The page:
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Trying to define ‘journalist’ risks making free press less free

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Gene Policinski
October 3, 2009

Who is a journalist?


Seems a simple question, really. But try to put the answer to paper or computer screen, and more pointedly, try to write that definition into law, and suddenly the effort gets more complicated—as do the First Amendment implications for a free press.


The answer is at issue these days because of proposals in Congress that would permit journalists under certain circumstances to keep confidential the name of a source, even when asked to reveal the identity by a grand jury.


Much of the back-and-forth over the proposals has focused on other than definitional concerns—most notably the worry that criminal and national-security investigations would be seriously hindered if reporters could keep secret the names of those who leak information.


But you can’t have a law shielding journalists without defining who gets shielded.


Most states already provide some sort of journalist “shield law” or court decisions that provide some protection for journalists, but no such provision exists in federal law. According to one report, at least 19 journalists have been subpoenaed since 2001 by federal prosecutors seeking the identities of confidential sources and four have been jailed for refusing to comply.


In 1972, in the U.S. Supreme Court case, Branzburg v. Hayes, which said there was no “news media privilege” on sources in federal courts, Justice Byron White conceded the difficulty of specifying who is a journalist. White wrote that arriving at such a definition would be “a questionable procedure in light of the traditional doctrine that liberty of the press is the right of the lonely pamphleteer who uses carbon paper or a mimeograph just as much as the large metropolitan publisher.”


Fast-forward Justice White’s concerns to 2009, and he may well have added “…and the blogger sitting at home using a computer and the World Wide Web.” But that’s not where the law stands in Congress.


The House already has passed its version of a shield law. It defines a journalist as (take a deep breath here if reading aloud): “A person who regularly gathers, prepares, collects, photographs, records, writes, edits, reports, or publishes news and information that concerns local, national, or international events or other matters of public interest for dissemination to the public, for a substantial portion of the person’s livelihood, or for substantial financial gain.”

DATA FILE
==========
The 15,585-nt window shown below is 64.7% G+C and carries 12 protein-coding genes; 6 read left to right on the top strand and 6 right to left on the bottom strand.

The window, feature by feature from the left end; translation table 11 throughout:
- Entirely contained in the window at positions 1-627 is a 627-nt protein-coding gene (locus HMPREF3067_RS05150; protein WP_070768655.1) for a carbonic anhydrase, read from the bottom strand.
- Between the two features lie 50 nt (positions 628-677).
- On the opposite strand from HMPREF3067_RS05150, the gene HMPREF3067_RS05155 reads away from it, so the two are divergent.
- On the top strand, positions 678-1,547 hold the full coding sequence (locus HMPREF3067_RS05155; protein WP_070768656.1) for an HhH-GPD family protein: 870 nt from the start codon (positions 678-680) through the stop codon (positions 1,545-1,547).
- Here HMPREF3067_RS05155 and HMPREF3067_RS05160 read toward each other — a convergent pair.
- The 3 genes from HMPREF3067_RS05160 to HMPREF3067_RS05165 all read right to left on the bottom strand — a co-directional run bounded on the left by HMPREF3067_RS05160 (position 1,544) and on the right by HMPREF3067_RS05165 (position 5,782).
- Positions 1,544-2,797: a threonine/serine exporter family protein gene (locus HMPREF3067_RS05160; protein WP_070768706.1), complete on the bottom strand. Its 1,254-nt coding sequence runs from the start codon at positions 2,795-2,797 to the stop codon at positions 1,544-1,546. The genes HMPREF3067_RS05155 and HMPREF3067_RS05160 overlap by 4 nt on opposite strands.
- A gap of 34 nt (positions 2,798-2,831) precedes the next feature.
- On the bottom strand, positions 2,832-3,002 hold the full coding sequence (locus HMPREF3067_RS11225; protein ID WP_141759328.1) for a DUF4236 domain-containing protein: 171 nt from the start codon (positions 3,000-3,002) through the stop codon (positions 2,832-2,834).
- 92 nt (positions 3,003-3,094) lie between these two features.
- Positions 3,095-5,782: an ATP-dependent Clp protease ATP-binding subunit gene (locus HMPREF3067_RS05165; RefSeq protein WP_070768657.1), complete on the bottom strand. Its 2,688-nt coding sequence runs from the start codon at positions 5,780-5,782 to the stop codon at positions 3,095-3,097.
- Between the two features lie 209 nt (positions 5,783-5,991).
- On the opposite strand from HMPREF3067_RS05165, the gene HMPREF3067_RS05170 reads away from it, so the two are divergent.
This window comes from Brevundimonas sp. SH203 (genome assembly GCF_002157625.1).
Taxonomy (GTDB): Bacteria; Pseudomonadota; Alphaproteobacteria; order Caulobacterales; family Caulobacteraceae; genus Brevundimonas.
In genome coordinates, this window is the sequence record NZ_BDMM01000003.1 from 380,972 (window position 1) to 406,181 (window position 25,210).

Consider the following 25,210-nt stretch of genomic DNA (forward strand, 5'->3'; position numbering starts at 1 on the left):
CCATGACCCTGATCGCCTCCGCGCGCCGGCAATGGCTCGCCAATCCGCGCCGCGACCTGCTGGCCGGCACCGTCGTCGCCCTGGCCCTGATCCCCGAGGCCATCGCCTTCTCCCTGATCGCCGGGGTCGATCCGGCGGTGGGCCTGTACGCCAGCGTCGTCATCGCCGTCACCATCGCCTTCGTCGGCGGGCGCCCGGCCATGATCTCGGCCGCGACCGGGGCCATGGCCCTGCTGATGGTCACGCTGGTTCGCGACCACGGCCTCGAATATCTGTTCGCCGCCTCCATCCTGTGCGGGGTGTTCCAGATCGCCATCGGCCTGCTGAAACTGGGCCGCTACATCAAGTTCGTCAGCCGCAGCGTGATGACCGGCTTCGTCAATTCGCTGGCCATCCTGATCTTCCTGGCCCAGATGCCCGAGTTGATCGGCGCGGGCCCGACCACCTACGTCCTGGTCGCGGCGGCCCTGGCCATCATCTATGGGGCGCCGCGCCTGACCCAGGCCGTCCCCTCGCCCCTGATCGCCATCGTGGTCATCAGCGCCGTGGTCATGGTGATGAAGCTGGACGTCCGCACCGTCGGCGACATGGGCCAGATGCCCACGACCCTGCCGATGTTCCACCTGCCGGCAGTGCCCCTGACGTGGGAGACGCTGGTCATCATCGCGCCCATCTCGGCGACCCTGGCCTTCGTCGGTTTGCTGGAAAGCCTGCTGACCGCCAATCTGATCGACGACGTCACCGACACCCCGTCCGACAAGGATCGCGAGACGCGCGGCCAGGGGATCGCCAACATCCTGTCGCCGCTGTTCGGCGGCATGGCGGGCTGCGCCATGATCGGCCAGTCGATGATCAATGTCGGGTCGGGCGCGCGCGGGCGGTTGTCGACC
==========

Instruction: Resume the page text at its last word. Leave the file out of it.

Take note that it requires a person to earn substantial income from journalism—essentially limiting the law’s protections to just those working for news operations. In the process, that eliminates so-called “citizen journalists” and bloggers who post items to the Web without much or any hope of payment, and may well exclude many part-timers, authors and freelance writers. The Senate version faces an amendment limiting its application just to those who are salaried employees or independent contractors for publishers, broadcast and cable companies, news agencies and wire services.


The original Colonial battles over freedom of the press were prompted by the British practice of government licensing of printing presses. Without that license, there was no legal printing—and no “journalism” without permission.


The nation’s founders chose not to attach in the 45 words of the First Amendment any words that define or limit the term “free press.”


Opinions may differ about the reach, impact and even the necessity of a shield law. But we should keep in mind that the more adjectives or definitions we add to the “press” part of “free press” today, the more we risk inadvertently subtracting from the “free” part tomorrow.


Gene Policinski is vice president and executive director of the First Amendment Center, 555 Pennsylvania Ave., Washington, D.C., 20001. Web: www.firstamendmentcenter.org. E-mail: gpolicinski@fac.org.

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